The Daughters of Edward Darley Boit, by John Singer Sargent

October 30, 2019 at 5:59 pm (Art)

The Daughters of Edward Darley Boit, 1882 (Click to enlarge)

His presentation of the girls seems calculated not to invite empathetic engagement, but rather to frustrate and deflect it. The children pose before us, the three youngest more respectfully than the eldest, awaiting judgment or dismissal. Ambiguity, mystery, and an undefined yet pervasive unease disrupt ready sentimental responses. One French critic wrote of the painting: “The portraits…have something about about them that is…cold and cruel. They disturb me.”


Currents of feeling, dislocated from the children, suffuse the scene. They rise, in part, from the jarring unexpectedness of Sargent’s compositional choices: the small size of the girls in relation to the lowering space; their scattered, asymmetrical placement; the strange dark void at the center disgorging shadows that lurk behind the screen and eddy about the two older girls; and the sharp-angled thrust of rug and screen and pinafores that instead of directing attention to the girls as often as not point away from them and even out of the frame. These forms provoke feelings of instability, disquiet, and unease. While nothing in the girls’ facial expressions or postures suggests that  they share these feelings, the emotions reside within them, heightening impressions of their vulnerability.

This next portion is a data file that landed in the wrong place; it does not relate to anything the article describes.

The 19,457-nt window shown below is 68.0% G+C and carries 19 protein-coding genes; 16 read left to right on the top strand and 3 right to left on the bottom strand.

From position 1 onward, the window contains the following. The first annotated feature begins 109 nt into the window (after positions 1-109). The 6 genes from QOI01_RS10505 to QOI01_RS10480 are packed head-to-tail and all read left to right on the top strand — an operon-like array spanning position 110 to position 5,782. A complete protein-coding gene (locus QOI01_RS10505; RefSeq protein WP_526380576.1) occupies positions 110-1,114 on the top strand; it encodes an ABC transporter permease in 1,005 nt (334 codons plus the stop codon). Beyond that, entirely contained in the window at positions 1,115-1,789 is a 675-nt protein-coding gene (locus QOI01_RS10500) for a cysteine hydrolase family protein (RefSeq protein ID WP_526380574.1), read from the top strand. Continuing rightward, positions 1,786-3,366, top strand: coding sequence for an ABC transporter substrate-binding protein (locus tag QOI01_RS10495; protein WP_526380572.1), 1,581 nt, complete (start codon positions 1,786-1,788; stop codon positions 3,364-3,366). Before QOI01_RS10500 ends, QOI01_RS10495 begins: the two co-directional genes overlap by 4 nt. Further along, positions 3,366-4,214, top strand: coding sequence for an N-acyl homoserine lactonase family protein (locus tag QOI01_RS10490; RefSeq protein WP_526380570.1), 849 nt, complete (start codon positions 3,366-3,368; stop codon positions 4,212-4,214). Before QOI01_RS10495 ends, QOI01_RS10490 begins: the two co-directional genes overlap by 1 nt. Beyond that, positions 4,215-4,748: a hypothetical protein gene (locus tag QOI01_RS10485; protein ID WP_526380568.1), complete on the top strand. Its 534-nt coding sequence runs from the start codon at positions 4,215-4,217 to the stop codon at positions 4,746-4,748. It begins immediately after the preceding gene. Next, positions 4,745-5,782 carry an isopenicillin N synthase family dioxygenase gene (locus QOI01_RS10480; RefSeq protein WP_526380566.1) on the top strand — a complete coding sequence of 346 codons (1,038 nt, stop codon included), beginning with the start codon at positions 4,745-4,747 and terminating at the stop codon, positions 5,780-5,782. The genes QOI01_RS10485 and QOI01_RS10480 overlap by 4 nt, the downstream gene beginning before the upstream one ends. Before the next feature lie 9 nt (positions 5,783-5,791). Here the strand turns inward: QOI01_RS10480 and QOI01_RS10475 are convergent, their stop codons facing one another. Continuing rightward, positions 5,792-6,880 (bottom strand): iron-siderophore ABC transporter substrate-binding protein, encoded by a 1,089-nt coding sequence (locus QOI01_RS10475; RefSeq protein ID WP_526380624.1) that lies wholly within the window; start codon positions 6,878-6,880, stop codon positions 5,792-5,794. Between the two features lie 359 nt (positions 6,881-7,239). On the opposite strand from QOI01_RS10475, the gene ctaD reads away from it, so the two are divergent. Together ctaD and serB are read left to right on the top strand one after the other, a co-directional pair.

From Moved To Tears: Rethinking the Art of the Sentimental in the United States,
by Rebecca Bedell
Both this painting and the Japanese vases depicted in it were donated to the Boston Museum of Fine Arts in 1919 by the Boit daughters, in honor of their father.


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